Joe Feddersen 
Bio/CV | Website


The Renwick Invitational: Sharing Honors and Burdens, through March 31, 2024, Washington DC ︎

The House Edge, The Shelley & Donald Rubin, New York, NY, on view through January 13th, 2024 ︎

The Land Carries Our Ancestors: Contemorary Art by Native Americans, National Gallery of Art, Washington DC, on viethrough Jan 15th 2024

Indie Folk: New Art and Sounds From the Pacific Northwest, The musuem of Craft and Design, San Francisco CA Februray 24 - June 30, 2024

Here Now and Always, Zimmerli Museum, Rutgers, NJ, 2023 
The Museum of Art and Culture, Joe Feddersen Retrospective, Spokane WA 2024

Recent Work: May 5-28, 2023, studio e, Seattle WA
Grey Magic, studio e gallery, Seattle WA 2022

Printmaking has been central to Joe Feddersen’s practice from the beginning, and his interest in basket weaving began with using motifs such as triangular mountain designs in his prints. Feddersen often combines such motifs with modern imagery and modernist abstraction, as in these monotypes. The use of spray paint and graphic rendering connects his work with popular forms such as graffiti. The idea for the drips, Feddersen related, came from Warhol’s famous quip about Abstract Expressionism à la Jackson Pollock that goes something like “without the drips it’s not art.”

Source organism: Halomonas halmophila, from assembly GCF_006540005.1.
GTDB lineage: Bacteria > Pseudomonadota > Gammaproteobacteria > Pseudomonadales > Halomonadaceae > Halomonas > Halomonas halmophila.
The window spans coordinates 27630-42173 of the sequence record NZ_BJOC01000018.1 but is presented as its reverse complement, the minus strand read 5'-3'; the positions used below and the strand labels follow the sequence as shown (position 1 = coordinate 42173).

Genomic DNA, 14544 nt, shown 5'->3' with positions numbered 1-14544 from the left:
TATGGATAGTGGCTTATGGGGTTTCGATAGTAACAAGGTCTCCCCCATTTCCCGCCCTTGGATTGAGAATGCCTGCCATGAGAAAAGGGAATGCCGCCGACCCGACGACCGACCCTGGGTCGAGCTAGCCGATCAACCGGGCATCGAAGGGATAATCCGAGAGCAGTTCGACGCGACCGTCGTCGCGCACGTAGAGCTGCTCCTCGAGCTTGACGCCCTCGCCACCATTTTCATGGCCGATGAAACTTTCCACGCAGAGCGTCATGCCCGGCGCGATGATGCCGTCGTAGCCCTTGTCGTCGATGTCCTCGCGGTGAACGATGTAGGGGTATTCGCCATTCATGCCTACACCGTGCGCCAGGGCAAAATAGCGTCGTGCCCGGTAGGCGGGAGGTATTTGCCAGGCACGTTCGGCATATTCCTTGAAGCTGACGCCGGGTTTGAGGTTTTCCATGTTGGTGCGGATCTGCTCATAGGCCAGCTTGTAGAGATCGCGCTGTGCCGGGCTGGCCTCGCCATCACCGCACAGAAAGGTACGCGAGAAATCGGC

Joe Feddersen, a member of the Colville Confederated Tribes lives and works in Omak, WA. A faculty member at The Evergreen State College in Olympia, WA from 1989 until his retirement in 2009, he was awarded Faculty Emeritus Status. In 2018, he was granted the MoNA Luminaries Legacy Award from the Museum of Northwest Art. His work was included in Weaving Past into Present: Experiments in Contemporary Native American Printmaking at the International Print Center, New York, Autumn 2015. He has been featured in numerous national exhibitions, including Continuum 12 Artists: Joe Feddersen, National Museum of the American Indian, Smithsonian Institution at the George Gustav Heye Center, New York, NY; Land Mark, Northwest Museum of Arts & Culture, Spokane, WA; and was the subject of a major retrospective exhibition and monograph, Vital Signs, organized by the Hallie Ford Museum of Art at Willamette University in Salem, OR and published by the University of Washington Press.

Additional works on paper